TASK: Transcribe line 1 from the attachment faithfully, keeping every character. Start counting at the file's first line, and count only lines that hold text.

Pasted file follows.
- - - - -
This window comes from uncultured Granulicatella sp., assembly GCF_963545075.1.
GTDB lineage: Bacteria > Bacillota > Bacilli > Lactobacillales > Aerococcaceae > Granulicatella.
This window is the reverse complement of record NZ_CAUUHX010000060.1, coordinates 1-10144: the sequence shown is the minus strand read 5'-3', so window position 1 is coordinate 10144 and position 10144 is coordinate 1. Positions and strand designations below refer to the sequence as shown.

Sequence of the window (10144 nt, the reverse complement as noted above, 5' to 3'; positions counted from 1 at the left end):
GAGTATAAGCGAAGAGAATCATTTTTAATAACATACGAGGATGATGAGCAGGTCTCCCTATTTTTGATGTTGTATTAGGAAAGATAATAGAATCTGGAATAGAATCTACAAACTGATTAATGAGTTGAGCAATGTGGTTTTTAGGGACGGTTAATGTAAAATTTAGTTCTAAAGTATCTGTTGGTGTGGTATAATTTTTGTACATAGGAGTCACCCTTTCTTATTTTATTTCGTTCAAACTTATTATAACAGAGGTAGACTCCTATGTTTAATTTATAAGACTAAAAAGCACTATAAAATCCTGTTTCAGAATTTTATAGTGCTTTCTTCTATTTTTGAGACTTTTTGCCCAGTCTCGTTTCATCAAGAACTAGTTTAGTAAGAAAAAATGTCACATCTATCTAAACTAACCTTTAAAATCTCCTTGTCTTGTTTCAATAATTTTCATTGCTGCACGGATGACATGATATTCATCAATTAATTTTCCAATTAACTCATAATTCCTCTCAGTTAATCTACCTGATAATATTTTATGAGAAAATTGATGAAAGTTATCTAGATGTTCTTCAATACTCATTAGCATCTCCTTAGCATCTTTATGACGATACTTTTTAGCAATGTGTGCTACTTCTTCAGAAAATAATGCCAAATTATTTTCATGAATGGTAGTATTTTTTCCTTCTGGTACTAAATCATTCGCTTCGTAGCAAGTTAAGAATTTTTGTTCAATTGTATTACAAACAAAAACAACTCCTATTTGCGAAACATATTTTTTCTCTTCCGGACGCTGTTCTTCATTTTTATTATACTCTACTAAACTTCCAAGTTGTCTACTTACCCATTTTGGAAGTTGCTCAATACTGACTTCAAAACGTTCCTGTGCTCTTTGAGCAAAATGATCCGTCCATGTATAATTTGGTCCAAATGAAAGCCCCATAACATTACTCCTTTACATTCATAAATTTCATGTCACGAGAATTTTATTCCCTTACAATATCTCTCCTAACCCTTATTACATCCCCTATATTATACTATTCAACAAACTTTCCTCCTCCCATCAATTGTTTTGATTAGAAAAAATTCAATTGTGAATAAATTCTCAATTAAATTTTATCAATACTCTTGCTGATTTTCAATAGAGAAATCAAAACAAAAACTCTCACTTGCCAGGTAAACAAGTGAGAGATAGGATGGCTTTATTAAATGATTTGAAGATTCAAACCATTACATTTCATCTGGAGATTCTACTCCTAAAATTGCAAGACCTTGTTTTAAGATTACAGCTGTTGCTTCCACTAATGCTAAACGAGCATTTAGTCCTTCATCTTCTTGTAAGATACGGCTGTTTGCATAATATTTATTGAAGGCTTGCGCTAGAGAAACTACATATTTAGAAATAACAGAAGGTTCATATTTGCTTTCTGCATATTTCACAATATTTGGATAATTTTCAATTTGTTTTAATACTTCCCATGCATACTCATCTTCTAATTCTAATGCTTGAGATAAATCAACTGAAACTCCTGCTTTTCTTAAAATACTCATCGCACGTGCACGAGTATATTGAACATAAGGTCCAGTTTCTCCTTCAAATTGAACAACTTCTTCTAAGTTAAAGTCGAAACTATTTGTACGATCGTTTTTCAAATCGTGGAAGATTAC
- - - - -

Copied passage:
This window comes from uncultured Granulicatella sp., assembly GCF_963545075.1.